Paul Laurence Dunbar: The Life and Times of a Caged Bird
Gene Jarrett, Dean of the Faculty; Simon Gikandi, English
Thu, 11/3 · 6:00 pm—8:00 pm · Labyrinth Books
Labyrinth Books; Department of African American Studies; Humanities Council; Department of English
A major poet, Paul Laurence Dunbar (1872–1906) was one of the first African American writers to garner international recognition in the wake of emancipation. In this definitive biography, the first full-scale life of Dunbar in half a century, Gene Andrew Jarrett offers a revelatory account of a writer whose Gilded Age celebrity as the “poet laureate of his race” hid the private struggles of a man who, in the words of his famous poem, felt like a “caged bird” that sings.
Please join us at Labyrinth for a conversation between Dean of the Faculty and Professor of English at Princeton, Gene Jarrett, and his colleague in the English Department, Simon Gikandi, about Dunbar who, born during Reconstruction to formerly enslaved parents, excelled against all odds to become an accomplished and versatile artist.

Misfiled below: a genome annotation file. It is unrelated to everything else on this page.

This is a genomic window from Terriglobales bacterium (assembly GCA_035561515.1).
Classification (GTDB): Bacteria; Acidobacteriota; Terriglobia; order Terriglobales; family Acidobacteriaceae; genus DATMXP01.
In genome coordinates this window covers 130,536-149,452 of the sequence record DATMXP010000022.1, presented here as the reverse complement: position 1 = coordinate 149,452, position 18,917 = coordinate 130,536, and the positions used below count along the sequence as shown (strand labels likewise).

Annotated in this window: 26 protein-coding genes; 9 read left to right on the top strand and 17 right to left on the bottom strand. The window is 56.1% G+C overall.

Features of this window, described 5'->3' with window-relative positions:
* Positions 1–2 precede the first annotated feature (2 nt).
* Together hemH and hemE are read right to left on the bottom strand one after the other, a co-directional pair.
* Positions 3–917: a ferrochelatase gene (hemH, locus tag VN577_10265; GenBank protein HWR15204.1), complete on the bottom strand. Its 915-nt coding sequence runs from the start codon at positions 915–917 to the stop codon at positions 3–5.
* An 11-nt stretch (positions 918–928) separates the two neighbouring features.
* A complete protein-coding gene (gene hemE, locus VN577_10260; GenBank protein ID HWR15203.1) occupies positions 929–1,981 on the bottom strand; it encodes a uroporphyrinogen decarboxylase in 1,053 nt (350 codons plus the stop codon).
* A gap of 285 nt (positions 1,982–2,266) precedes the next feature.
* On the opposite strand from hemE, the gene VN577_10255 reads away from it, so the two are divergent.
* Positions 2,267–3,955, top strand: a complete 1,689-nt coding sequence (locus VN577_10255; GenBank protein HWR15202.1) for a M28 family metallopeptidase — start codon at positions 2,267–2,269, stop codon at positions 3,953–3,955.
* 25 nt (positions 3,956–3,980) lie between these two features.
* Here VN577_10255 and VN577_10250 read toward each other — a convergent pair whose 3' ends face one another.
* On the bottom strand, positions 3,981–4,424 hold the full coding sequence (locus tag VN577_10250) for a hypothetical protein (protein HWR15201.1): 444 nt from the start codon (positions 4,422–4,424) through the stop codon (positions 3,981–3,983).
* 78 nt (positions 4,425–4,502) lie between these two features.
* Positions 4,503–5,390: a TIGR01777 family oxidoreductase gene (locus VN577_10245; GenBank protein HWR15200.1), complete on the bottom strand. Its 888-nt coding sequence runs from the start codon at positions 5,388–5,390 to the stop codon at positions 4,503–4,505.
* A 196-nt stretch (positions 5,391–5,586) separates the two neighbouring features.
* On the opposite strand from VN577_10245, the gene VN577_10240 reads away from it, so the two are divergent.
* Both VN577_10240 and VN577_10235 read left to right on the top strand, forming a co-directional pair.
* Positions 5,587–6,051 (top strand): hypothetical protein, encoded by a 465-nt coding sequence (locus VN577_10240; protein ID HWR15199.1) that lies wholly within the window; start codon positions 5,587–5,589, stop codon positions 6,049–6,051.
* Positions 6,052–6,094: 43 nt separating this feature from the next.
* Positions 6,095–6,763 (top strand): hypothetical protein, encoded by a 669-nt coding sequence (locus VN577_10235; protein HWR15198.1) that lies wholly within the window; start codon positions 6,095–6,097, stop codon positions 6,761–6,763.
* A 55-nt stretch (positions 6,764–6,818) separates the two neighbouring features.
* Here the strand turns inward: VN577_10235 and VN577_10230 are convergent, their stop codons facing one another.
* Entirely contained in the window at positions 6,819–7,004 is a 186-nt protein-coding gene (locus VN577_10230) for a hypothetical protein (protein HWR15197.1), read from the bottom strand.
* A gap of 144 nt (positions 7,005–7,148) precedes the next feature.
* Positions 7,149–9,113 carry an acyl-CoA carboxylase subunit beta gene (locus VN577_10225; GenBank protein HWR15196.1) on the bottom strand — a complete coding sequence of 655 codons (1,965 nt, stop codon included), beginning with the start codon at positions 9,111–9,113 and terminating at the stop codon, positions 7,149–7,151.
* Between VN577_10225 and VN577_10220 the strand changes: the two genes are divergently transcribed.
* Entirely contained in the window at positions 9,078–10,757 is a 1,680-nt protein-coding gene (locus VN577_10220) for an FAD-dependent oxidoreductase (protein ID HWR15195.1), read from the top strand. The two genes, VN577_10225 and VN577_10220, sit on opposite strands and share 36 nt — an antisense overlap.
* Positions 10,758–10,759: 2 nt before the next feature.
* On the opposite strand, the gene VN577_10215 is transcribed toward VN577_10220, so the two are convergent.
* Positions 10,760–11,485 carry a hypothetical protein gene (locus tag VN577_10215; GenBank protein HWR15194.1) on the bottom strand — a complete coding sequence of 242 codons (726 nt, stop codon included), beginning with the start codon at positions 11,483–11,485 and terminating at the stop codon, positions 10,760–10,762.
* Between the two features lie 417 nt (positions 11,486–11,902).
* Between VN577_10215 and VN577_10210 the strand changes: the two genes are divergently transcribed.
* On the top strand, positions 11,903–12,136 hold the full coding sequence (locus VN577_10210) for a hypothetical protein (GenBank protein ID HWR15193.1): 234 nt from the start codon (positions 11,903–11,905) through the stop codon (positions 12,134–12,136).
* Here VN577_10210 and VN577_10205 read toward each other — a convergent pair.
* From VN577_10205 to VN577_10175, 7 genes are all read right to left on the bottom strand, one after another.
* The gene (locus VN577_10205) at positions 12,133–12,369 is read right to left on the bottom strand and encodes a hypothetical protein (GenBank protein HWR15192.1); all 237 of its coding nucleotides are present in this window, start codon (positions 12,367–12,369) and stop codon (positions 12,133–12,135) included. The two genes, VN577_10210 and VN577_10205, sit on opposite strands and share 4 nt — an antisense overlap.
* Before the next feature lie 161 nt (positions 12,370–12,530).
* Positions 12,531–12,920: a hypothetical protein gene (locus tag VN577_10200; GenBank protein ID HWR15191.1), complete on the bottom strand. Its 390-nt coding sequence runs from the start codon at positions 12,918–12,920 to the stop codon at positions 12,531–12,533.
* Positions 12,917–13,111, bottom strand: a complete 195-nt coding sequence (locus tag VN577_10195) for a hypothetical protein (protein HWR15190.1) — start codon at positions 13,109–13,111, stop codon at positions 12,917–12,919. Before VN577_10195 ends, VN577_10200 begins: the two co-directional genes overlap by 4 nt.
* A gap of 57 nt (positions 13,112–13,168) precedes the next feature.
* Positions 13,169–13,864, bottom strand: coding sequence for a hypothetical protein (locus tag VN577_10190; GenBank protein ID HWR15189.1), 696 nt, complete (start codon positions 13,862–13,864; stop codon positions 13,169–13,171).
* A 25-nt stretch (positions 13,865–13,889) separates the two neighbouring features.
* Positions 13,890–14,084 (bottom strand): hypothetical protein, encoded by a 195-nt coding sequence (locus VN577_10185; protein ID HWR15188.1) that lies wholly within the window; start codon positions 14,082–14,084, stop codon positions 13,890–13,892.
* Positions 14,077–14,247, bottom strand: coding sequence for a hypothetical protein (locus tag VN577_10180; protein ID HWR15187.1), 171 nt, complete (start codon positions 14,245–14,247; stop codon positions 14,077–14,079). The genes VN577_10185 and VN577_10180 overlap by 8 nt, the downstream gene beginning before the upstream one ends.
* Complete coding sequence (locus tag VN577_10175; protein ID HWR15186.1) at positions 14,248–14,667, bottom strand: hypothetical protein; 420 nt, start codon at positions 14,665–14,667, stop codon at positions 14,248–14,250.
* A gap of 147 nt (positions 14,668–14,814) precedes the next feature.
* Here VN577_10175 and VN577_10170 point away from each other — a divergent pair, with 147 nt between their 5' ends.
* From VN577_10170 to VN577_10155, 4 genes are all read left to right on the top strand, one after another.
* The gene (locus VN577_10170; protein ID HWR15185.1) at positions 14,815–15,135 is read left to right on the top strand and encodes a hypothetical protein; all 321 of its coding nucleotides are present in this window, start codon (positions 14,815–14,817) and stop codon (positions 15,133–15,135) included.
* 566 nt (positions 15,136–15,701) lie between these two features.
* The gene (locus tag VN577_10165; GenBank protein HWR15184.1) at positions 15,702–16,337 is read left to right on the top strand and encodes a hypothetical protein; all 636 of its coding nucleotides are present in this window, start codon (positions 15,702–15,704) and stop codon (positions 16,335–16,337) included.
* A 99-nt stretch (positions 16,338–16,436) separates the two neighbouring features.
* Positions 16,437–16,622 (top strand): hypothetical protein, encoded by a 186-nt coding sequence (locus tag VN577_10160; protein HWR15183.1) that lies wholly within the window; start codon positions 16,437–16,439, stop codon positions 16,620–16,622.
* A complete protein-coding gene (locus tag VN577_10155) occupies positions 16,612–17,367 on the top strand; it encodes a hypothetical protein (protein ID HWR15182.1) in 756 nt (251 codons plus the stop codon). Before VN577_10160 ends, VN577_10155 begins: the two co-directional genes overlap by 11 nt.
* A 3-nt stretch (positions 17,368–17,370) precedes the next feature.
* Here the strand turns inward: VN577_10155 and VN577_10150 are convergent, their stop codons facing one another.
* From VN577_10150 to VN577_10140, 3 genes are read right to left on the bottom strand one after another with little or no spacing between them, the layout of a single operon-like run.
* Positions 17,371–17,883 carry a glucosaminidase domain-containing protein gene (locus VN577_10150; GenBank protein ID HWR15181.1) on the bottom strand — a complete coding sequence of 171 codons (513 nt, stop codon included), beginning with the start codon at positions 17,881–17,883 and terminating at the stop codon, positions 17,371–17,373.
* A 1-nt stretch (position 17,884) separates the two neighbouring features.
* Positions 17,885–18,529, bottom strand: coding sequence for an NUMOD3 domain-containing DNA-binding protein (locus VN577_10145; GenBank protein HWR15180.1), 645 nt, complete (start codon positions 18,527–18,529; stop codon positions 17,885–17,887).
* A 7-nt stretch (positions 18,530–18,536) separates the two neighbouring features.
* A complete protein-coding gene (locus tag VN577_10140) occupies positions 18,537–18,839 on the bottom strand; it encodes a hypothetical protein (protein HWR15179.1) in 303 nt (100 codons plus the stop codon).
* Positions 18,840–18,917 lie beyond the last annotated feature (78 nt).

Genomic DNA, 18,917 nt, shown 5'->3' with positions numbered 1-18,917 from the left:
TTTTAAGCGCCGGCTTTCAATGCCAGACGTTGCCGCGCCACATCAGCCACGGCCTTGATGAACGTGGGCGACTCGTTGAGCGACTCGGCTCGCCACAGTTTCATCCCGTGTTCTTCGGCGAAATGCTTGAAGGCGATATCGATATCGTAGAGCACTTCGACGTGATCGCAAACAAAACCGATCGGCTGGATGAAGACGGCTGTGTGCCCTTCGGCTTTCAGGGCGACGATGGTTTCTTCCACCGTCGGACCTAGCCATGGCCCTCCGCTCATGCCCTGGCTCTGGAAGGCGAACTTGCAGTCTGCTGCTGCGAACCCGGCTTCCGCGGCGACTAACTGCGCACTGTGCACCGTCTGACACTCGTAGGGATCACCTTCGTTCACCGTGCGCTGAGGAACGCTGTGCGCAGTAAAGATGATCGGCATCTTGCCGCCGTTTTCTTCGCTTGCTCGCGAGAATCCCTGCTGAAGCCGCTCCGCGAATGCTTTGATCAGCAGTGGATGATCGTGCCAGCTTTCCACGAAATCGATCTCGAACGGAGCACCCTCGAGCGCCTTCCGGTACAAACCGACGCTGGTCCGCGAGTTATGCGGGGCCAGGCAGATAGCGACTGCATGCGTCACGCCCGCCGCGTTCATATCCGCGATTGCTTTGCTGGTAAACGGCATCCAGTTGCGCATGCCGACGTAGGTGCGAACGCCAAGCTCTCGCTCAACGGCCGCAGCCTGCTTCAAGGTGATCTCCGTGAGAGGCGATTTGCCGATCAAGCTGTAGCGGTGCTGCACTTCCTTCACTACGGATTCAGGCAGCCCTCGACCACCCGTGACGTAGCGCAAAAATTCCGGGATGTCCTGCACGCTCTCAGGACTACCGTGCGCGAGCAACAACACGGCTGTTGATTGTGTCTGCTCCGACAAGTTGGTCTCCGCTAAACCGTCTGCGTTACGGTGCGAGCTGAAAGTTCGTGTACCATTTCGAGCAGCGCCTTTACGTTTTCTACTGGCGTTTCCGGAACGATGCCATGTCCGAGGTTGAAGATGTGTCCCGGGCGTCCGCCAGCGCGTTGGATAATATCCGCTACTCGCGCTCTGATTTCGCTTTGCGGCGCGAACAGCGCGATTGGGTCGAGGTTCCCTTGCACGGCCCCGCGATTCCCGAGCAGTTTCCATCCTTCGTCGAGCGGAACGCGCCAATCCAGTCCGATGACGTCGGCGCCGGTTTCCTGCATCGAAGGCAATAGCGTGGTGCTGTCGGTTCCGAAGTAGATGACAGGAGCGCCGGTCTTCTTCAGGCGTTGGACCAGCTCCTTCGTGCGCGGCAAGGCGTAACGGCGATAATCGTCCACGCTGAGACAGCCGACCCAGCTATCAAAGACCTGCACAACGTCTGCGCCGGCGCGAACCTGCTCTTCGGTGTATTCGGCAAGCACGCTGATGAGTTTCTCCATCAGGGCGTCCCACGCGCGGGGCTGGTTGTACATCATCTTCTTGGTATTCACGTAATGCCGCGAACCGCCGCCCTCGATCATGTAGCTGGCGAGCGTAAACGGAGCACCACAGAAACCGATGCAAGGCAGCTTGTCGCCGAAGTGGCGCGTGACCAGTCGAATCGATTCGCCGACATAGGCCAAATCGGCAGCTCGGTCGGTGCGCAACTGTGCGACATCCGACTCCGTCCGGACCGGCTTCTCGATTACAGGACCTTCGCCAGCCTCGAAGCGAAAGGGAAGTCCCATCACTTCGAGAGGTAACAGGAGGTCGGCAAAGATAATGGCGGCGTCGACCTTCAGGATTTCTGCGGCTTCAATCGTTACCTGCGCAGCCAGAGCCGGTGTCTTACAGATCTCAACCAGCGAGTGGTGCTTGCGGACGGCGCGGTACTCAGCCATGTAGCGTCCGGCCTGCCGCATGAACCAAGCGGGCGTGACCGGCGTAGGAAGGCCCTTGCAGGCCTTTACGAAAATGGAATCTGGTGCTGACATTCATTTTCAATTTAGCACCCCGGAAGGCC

Gene Andrew Jarrett is Dean of the Faculty and Professor of English at Princeton University. He is the author of Representing the Race: A New Political History of African American Literature and of Deans and Truants: Race and Realism in African American Literature. Simon Gikandi is Professor of English at Princeton University, where he is also affiliated with the Departments of Comparative Literature and African American Studies and the Program in African Studies. His many books include Writing in Limbo: Modernism and Caribbean Literature; Maps of Englishness: Writing Identity in the Culture of Colonialism, Ngugi wa Thiong’o; and Slavery and the Culture of Taste.
This event is cosponsored by Princeton University’s Humanities Council, African American Studies Department, and English Department.